Somersault Pike

By Kate Lefoe | Drama
A competitive diver faces her fears while taking on new heights.

A competitive diver readies herself in a locker room, wrapping up her hair. Her motions look quiet and deliberate on the outside, but instead she is full of apprehension at the dive she is about to attempt.

Yet as she approaches the pool and the diving board, she musters enough focus and concentration to picture her perfect dive. And then, she takes one more breath… and jumps.

Writer-director Kate Lefoe’s short drama is a visually stunning meditation on what it means to face your obstacles time and time again in order to reach a goal or achieve a feat. The combination of gorgeously vivid cinematography with richly evocative slow-motion camerawork is hypnotic in its own right, but when harnessed to chart the emotional arc of the diver, it becomes outright poetic and immersive.

Through its engagement of the senses — and its excellent editing and sound design — the audience has a sense of what it means to stand on a diving board, summon the stillness right before a dive and reckon with all the emotions that enter into that silence before letting go. Though dives happen in a flash, the film slows down motion and time, creating a sensuous appreciation of just what a mental and physical fear diving is and just how intense the emotional and mental preparation for it can be.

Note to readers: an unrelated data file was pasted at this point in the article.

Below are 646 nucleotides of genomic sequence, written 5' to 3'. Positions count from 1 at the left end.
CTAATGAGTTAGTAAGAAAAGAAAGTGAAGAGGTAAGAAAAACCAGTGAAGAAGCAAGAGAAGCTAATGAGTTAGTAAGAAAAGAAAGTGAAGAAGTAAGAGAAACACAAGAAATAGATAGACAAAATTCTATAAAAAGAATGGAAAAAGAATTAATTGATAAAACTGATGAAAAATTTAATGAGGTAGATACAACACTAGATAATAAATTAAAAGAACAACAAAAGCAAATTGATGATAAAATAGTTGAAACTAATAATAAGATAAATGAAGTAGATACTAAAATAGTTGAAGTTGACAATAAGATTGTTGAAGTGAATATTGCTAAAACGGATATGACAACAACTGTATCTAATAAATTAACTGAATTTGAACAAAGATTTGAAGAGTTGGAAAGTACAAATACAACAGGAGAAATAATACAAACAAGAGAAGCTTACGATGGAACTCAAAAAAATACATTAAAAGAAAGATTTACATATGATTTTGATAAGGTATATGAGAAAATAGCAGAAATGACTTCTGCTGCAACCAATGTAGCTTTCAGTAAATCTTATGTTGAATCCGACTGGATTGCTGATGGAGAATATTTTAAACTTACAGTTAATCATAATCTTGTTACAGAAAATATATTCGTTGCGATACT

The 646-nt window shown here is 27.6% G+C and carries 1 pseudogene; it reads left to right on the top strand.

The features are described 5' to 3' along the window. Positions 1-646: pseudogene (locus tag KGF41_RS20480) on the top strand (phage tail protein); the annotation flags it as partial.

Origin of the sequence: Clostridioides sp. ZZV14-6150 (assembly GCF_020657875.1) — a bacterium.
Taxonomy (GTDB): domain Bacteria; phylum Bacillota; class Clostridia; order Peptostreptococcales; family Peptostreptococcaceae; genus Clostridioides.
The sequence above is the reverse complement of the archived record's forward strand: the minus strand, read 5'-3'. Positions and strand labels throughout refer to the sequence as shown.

The visuals and sound are wrapped around the narrative of the diver, and though it’s an internal one — and almost completely dialogue-free — its intimacy also works beautifully within the considerable aesthetics of the film. The slow motion relays the sense of almost sludge-like apprehension, but also the way time seems to slow down as the diver focuses and visualizes her dive before executing it.

“Somersault Pike” takes advantage of cinema’s ability to portray the elasticity of time as we experience it — how one tiny moment can contain a universe, or a large expanse of it can flash by in a blur. And in its visually striking and contemplative way, it’s also inspiring in showing how we can harness our imaginations to slow the world down, winnow in on what matters — and then go after it with renewed vigor and focus.




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